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Hope College October 2013 : Page 18

Campus Profile Groundbreaking Learning By Greg Chandler Research, Transformative The three are members of Hope’s Nuclear Group, a team consisting of students and faculty who conduct research on nuclear physics and nuclear chemistry. They are getting opportunities to do research that undergraduate students at colleges around the country rarely receive. Working alongside Hope faculty members, they learn the skills and techniques that will serve them in graduate school and in a wide variety of professional fields. “The opportunities you get are so rare. I go home and talk to friends who are in the sciences, and they don’t get opportunities like this,” said O’Connell, a junior from Pequannock, N.J. “I think it’s exciting. You’re finding things out that no one thought about.” The projects these student researchers have worked on include an analysis of sediment and water quality in the Macatawa Watershed region around the Holland-Zeeland area, as well as analyzing samples of fire-retardant materials commonly found in car seats that may contain cancer-causing agents. “We’re doing things that are important to public policy, that people care about,” O’Connell said. Under the direction of Dr. Paul DeYoung ‘77, the Kenneth G. Herrick Professor of Physics, and Dr. Graham Peaslee, the Elmer E. Hartgerink Professor of Chemistry and a professor of geology and environmental science, the Nuclear Group has offered undergraduate research opportunities to Hope students for nearly 30 years. More than 100 students have participated in the program during that time, with many of them getting published in scientific journals as a result of their research. I n the research laboratory at Hope’s VanderWerf Hall, students Heather O’Connell, Lisa Savagian and Nick Hubley are analyzing samples for a research project. The multiple faculty-student collaborative research projects pursued by the college’s interdisciplinary Nuclear Group range from analyzing samples to more theoretical explorations, with current projects including studying the origins of sediment in the Lake macatawa watershed, analysis of layered automotive paints and automobile glass fragments, “We’re showing students how to be professional scientists,” said Dr. DeYoung, who was elected last year as a fellow of the American Physical Society. The Nuclear Group consists of students from across a variety of disciplines, ranging from physics and chemistry majors to students who are studying computer science or are considering careers in the health professions. Regardless of professional career direction, the students are learning valuable skills. Interdisciplinary approaches to research questions are a given for the Nuclear Group, which is co-led by Dr. paul DeYoung ’77, who is the Kenneth G. Herrick professor of physics, and Dr. Graham peaslee, who is the Elmer E. Hartgerink professor of Chemistry and a professor of geology/environmental science. while the research itself is highly productive—producing 34 publications and dozens of conference presentations in the past three years alone—the work is no less crucial as a teaching tool, helping the participating students understand the “how” of science, and to see how disciplines interrelate, in ways that will help them well beyond their undergraduate years. more than 100 have worked with the group since it was established. “The opportunities you get are so rare. I go home and talk to friends who are in the sciences, and they don’t get opportunities like this. I think it’s exciting. You’re finding things out that no one thought about.” — junior Heather O’Connell of Pequannock, N.J. 18 News News From From Hope Hope College College

Campus Profile

Greg Chandler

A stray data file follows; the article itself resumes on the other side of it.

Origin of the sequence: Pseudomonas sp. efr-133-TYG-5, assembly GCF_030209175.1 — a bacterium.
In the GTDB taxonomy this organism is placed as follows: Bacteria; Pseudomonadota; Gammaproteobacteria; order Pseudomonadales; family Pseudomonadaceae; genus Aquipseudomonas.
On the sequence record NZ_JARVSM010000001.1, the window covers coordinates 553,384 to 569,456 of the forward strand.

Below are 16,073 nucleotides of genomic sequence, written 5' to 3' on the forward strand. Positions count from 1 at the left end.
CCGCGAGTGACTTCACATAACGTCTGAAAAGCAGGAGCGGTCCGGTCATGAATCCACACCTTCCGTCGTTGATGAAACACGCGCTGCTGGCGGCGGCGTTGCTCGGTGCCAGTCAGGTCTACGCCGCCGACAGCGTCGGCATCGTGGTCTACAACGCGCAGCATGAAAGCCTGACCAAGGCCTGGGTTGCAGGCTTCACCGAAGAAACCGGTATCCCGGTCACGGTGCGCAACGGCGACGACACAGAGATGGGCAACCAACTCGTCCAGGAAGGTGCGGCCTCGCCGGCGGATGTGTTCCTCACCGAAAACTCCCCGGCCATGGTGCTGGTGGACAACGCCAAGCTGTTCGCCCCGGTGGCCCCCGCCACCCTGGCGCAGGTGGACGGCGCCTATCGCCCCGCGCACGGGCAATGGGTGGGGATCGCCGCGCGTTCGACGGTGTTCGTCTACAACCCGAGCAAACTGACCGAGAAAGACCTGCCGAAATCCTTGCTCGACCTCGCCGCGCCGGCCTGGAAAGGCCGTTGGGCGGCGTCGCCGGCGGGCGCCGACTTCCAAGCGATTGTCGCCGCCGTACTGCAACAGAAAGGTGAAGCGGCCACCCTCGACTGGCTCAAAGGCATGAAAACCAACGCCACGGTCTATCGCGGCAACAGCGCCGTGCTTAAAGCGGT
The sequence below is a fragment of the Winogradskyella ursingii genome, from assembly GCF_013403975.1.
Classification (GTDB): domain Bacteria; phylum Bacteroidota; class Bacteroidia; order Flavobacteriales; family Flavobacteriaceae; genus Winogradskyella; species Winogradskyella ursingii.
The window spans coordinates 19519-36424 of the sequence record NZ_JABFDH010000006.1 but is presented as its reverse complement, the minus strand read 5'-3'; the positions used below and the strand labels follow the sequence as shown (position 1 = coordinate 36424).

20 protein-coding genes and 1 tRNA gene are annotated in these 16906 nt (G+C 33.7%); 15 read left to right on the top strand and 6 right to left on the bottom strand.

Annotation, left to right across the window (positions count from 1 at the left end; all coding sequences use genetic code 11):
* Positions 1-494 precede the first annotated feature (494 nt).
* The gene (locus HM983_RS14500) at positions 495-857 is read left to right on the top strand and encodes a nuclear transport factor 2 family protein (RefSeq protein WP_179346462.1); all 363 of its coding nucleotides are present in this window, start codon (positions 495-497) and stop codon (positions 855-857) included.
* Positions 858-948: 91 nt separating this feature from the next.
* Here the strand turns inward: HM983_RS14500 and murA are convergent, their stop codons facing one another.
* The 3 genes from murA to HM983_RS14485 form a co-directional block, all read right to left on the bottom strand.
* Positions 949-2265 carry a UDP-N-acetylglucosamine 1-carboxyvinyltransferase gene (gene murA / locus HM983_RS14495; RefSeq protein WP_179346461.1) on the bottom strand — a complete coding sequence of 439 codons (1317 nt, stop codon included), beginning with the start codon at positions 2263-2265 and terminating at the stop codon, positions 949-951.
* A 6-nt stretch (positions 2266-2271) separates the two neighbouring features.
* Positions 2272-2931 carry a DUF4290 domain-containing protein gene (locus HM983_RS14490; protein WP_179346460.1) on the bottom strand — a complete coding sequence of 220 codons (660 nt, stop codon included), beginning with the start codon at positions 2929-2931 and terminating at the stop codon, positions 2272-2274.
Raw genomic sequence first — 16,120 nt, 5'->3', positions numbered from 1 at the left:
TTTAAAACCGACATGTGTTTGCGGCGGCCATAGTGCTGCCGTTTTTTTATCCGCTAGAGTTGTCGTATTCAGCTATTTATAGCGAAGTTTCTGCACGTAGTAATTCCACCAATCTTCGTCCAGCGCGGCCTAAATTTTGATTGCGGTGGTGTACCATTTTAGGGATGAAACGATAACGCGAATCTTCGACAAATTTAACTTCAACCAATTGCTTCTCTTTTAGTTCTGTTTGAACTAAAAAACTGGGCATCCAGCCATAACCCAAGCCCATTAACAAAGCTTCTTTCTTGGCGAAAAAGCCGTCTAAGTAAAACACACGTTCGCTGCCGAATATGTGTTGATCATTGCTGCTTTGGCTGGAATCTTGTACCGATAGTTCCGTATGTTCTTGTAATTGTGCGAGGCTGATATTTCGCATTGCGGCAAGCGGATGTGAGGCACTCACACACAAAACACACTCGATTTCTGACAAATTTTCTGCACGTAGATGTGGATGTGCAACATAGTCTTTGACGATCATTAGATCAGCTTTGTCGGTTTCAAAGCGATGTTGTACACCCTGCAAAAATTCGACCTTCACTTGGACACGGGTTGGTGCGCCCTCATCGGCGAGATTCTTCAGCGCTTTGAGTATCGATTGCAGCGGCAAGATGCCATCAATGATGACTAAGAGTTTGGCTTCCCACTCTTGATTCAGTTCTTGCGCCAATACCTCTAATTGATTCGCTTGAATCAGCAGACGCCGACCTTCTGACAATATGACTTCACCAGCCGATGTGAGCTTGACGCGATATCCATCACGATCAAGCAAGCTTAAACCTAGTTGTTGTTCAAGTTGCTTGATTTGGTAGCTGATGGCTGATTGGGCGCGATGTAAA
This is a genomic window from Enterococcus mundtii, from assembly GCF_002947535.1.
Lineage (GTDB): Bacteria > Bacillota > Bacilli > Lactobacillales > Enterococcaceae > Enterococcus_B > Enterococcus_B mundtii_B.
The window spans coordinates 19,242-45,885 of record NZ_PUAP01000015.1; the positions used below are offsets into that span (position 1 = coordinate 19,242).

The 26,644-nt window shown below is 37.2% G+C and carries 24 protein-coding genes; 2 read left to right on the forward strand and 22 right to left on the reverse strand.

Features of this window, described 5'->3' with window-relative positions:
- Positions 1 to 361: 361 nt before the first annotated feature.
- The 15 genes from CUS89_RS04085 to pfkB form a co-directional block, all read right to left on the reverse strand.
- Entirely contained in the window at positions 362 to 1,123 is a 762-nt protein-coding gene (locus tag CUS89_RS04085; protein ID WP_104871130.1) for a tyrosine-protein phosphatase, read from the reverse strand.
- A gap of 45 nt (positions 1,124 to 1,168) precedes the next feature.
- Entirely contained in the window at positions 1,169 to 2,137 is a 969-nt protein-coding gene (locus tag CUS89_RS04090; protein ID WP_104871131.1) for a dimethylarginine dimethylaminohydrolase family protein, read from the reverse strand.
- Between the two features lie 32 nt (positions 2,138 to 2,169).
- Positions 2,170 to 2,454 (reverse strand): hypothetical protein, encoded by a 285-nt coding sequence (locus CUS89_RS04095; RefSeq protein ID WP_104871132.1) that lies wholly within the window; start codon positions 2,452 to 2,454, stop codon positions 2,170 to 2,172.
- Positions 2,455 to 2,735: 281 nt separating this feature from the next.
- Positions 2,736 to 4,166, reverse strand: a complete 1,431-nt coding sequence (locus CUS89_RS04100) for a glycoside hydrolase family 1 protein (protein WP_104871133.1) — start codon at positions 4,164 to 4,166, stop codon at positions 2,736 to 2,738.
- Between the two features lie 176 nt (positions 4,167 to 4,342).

<br /> Groundbreaking Research, Transformative Learning<br /> <br /> In the research laboratory at Hope’s VanderWerf Hall, students Heather O’Connell, Lisa Savagian and Nick Hubley are analyzing samples for a research project.<br /> <br /> The three are members of Hope’s Nuclear Group, a team consisting of students and faculty who conduct research on nuclear physics and nuclear chemistry. They are getting opportunities to do research that undergraduate students at colleges around the country rarely receive. Working alongside Hope faculty members, they learn the skills and techniques that will serve them in graduate school and in a wide variety of professional fields.<br /> <br /> “The opportunities you get are so rare. I go home and talk to friends who are in the sciences, and they don’t get opportunities like this,” said O’Connell, a junior from Pequannock, N.J. “I think it’s exciting. You’re finding things out that no one thought about.”<br /> <br /> The projects these student researchers have worked on include an analysis of sediment and water quality in the Macatawa Watershed region around the Holland-Zeeland area, as well as analyzing samples of fire-retardant materials commonly found in car se ats that may contain cancer-causing agents.<br /> <br /> “We’re doing things that are important to public policy, that people care about,” O’Connell said.<br /> <br /> Under the direction of Dr. Paul DeYoung ‘77, the Kenneth G. Herrick Professor of Physics, and Dr. Graham Peaslee, the Elmer E. Hartgerink Professor of Chemistry and a professor of geology and environmental science, the Nuclear Group has offered undergraduate research opportunities to Hope students for nearly 30 years. More than 100 students have participated in the program during that time, with many of them getting published in scientific journals as a result of their research.<br /> <br /> “We’re showing students how to be professional scientists,” said Dr. DeYoung, who was elected last year as a fellow of the American Physical Society.<br /> <br /> The Nuclear Group consists of students from across a variety of disciplines, ranging from physics and chemistry majors to students who are studying computer science or are considering careers in the health professions. Regardless of professional career direction, the students are learning valuable skills.<br /> <br /> “Right here, they’re learning the techniques of discovery that are used in graduate schools and in scientific discovery,” Dr. Peaslee said. “They learn how to get samples. They learn how to do analysis with the accelerator. They learn how to interpret results and write papers.”<br /> <br /> The Nuclear Group is but one example of the vast opportunities Hope students have to engage in collaborative research in the sciences. The college has received numerous awards over the last several decades for its emphasis on undergraduate research, an approach to teaching science in which the college has long been a national leader. Earlier this fall, the America’s Best Colleges guide published by U.S. News and World Report again included Hope as one of only 39 institutions of all types, and one of only eight national liberal arts colleges, on its listing of institutions that are exceptional for their emphasis on undergraduate research and creative projects. In 2011, the Washington, D.C.-based Council on Undergraduate Research (CUR) chose Hope to present the national webinar “Transformational Learning through Undergraduate Research and Creative Performance” to help other institutions interested in developing similar programs themselves.<br /> <br /> Recognition also includes funding from major grant-making agencies. Most recently, the Nuclear Group received a three-year, $299,106 grant from the National Science Foundation through its Research in Undergraduate Institutions program for continued student faculty research projects. The NSF has consistently funded the Hope program since the mid-1990s, but Dr. DeYoung says getting approval for funding isn’t as easy as it might look.<br /> <br /> “At the end of three years, you have to write a new proposal for continued funding,” Dr. DeYoung said. “There’s no guarantee. You have to justify the physics you’re going to do. You have to demonstrate that in the previous three to five years that you’ve had funding you’ve made significant contributions to new science. If you don’t produce science, you don’t get continued funding.”<br /> <br /> Dr. DeYoung added that this year’s application process was particularly challenging in light of the federal sequestration. Many other colleges that had received NSF funding in the past had their applications for renewed funding reduced. Meanwhile, Hope’s application stood out.<br /> <br /> “Even in a tight fiscal climate, we continue to be supported for the quality of the work,” Dr. DeYoung said.<br /> <br /> Past NSF grants have made possible Hope’s acquisition of the Pelletron particle accelerator and attached microprobe facility, which are the centerpieces of the research lab at VanderWerf.<br /> <br /> In addition to the VanderWerf lab, students in the Nuclear Group also have access to the National Superconducting Cyclotron Laboratory at Michigan State University, where researchers are seeking to harvest isotopes of strategic and medical interest. Hope is also a leader in a consortium of colleges and universities from across The country t hat have developed a large-area neutron detector known as the Modular Neutron Array, commonly referred to as MoNA, that seeks to add to the theoretical understanding of nuclei.<br /> <br /> Students in the Nuclear Group not only work alongside their professors in collecting and analyzing the data, but they also write articles for scientific journals. In the last three years, Hope students have co-authored 34 publications, as well as given dozens of presentations at scientific conferences.<br /> <br /> “That’s a staggering number,” Dr. Peaslee said. “It’s what you would expect from a major university, but it’s not what you expect from a liberal arts college.”<br /> <br /> Alumni from the Nuclear Group have gone on to careers in a wide range of professional fields, some of them not directly tied to the sciences.<br /> <br /> “We have a couple of professors that are teaching in the sciences,” Dr. DeYoung said. “We have technical sales people. We have geographic information systems people, we have people that are in medicine, medical physics, physical chemistry, environmental chemistry and even homeland security.”<br /> <br /> Dr. Peaslee says Hope is always looking for good students who have an interest in scientific research. He and Dr. DeYoung offer tours of the VanderWerf research lab to give high school students an idea of what they can expect if they come to Hope and decide to major in the sciences.<br /> <br /> “There’s nothing else like this on the planet in terms of opportunities,” Dr. Peaslee said. “Having a student walk in and see the laboratory, sells it.”<br /> <br /> Study in the sciences at Hope is challenging, but through the Nuclear Group, students have a great opportunity to make their own discoveries and learn the skills they need, regardless of where their life path takes them after graduation.<br /> <br /> “We’re going to give you great opportunities to learn here, not only in the classroom, but in the research lab,” Dr. DeYoung said.<br /> <br /> “The opportunities you get are so rare. I go home and talk to friends who are in the sciences, and they don’t get opportunities like this. I think it’s exciting. You’re finding things out that no one thought about.”<br /> — junior Heather O’Connell of Pequannock, N.J.<br /> <br /> “RighThere, they’re learning the techniques of discovery that are used in graduate schools and in scientific discovery. They learn how to get samples. They learn how to do analysis with the accelerator. They learn how to interpret results and write papers.”<br /> — Dr. Graham Peaslee, the Elmer E. Hartgerink Professor of Chemistry and a professor of geology and environmental science